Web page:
The obvious answer to what a graduated cylinder measures is of course the volume of liquids. A Class B graduated cylinder such as the one shown in the video is guaranteed to be accurate to 1%. This is good enough for most applications in the home or at work although not quite good enough for analytical chemistry methods.

Another use is to measure the amount of water displaced by objects. From this, one can deduce the volume of the object which can be particularly difficult if it is irregularly shaped. By knowing both the volume displaced by an object & its weight, you can calculate its density.

Aside from being an interesting exercise in itself, it was one of the earliest methods used to confirm whether metals for example are pure or adulterated. One such use is determining whether some is pure gold which was important for knowing whether official coinage was counterfeit or not.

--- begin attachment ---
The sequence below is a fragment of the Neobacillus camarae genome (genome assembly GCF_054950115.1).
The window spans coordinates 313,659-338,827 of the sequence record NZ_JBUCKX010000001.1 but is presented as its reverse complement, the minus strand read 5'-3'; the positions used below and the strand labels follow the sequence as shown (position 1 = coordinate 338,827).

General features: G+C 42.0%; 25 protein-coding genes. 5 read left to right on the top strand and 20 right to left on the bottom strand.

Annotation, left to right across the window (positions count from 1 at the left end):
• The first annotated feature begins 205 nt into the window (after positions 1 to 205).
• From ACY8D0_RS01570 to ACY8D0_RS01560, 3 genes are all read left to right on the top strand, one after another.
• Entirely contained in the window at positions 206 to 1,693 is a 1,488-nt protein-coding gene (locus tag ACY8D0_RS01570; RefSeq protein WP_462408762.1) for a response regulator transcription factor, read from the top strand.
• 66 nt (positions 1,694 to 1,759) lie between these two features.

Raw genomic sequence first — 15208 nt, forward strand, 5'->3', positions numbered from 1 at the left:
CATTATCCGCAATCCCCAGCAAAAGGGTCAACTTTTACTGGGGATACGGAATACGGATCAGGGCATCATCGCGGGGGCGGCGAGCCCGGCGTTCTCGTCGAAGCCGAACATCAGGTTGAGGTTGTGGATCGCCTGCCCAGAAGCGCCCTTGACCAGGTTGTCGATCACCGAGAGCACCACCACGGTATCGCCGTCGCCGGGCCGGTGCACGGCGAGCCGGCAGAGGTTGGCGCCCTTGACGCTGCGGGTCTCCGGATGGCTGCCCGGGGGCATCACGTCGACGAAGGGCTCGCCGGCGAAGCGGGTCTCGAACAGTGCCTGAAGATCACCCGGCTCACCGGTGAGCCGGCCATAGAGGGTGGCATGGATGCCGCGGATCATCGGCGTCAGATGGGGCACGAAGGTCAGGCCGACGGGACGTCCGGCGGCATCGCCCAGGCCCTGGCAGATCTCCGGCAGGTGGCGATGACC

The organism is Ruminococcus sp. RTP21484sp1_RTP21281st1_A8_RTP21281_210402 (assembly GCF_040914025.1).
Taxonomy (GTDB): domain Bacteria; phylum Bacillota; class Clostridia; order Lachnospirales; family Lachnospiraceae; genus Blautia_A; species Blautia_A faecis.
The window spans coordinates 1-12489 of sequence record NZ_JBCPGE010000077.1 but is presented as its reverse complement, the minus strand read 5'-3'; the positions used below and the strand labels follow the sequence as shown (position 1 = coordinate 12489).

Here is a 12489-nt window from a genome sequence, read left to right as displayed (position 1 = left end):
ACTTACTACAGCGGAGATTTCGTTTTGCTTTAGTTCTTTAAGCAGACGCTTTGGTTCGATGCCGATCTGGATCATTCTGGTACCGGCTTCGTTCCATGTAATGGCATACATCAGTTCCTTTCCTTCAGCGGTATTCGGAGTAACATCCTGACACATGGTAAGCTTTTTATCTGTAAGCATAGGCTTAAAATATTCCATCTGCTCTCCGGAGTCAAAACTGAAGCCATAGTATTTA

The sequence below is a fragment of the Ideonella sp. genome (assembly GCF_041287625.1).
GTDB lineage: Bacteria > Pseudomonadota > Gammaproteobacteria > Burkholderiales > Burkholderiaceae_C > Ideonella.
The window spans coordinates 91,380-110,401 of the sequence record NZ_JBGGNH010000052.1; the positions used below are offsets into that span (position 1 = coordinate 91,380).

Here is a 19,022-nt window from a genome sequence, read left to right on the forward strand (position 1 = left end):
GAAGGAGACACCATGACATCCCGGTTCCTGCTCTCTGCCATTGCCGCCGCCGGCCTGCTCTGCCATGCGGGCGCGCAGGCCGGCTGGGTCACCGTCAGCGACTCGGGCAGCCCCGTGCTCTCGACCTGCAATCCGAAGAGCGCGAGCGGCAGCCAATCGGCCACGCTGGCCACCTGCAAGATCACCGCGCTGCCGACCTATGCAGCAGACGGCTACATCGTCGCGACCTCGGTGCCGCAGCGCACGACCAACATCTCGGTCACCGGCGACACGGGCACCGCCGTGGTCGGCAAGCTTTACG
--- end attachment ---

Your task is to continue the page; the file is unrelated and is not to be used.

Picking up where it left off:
The recommendations below 

If you think the object is 5ml (cc) or less, use a 10 ml graduated cylinder to confirm your assumption.
If you think the object is 12.5ml (cc) or less, use a 25 ml graduated cylinder to confirm your assumption.
If you think the object is 25ml (cc) or less, use a 50 ml graduated cylinder to confirm your assumption.
If you think the object is 50ml (cc) or less, use a 100 ml graduated cylinder to confirm your assumption.
If you think the object is 125ml (cc) or less, use a 250 ml graduated cylinder to confirm your assumption.
If you think the object is 250ml (cc) or less, use a 500 ml graduated cylinder to confirm your assumption.
If you think the object is 500ml (cc) or less, use a 1000 ml graduated cylinder to confirm your assumption.